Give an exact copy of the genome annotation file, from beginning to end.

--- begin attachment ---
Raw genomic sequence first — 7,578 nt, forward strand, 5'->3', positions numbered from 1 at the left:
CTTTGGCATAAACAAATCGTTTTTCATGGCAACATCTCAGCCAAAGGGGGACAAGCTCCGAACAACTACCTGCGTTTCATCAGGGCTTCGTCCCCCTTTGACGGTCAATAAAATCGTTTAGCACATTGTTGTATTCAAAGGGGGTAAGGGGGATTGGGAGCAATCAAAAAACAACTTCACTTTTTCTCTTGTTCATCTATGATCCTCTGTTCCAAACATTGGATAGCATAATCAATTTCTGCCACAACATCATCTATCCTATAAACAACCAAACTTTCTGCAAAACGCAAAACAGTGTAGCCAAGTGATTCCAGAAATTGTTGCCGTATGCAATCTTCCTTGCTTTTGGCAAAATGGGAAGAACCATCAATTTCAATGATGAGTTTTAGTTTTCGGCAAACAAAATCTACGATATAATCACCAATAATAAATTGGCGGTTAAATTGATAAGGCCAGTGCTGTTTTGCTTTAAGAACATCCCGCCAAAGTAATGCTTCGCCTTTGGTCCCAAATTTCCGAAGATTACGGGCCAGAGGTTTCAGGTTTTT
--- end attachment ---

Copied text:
Raw genomic sequence first — 7,578 nt, forward strand, 5'->3', positions numbered from 1 at the left:
CTTTGGCATAAACAAATCGTTTTTCATGGCAACATCTCAGCCAAAGGGGGACAAGCTCCGAACAACTACCTGCGTTTCATCAGGGCTTCGTCCCCCTTTGACGGTCAATAAAATCGTTTAGCACATTGTTGTATTCAAAGGGGGTAAGGGGGATTGGGAGCAATCAAAAAACAACTTCACTTTTTCTCTTGTTCATCTATGATCCTCTGTTCCAAACATTGGATAGCATAATCAATTTCTGCCACAACATCATCTATCCTATAAACAACCAAACTTTCTGCAAAACGCAAAACAGTGTAGCCAAGTGATTCCAGAAATTGTTGCCGTATGCAATCTTCCTTGCTTTTGGCAAAATGGGAAGAACCATCAATTTCAATGATGAGTTTTAGTTTTCGGCAAACAAAATCTACGATATAATCACCAATAATAAATTGGCGGTTAAATTGATAAGGCCAGTGCTGTTTTGCTTTAAGAACATCCCGCCAAAGTAATGCTTCGCCTTTGGTCCCAAATTTCCGAAGATTACGGGCCAGAGGTTTCAGGTTTTT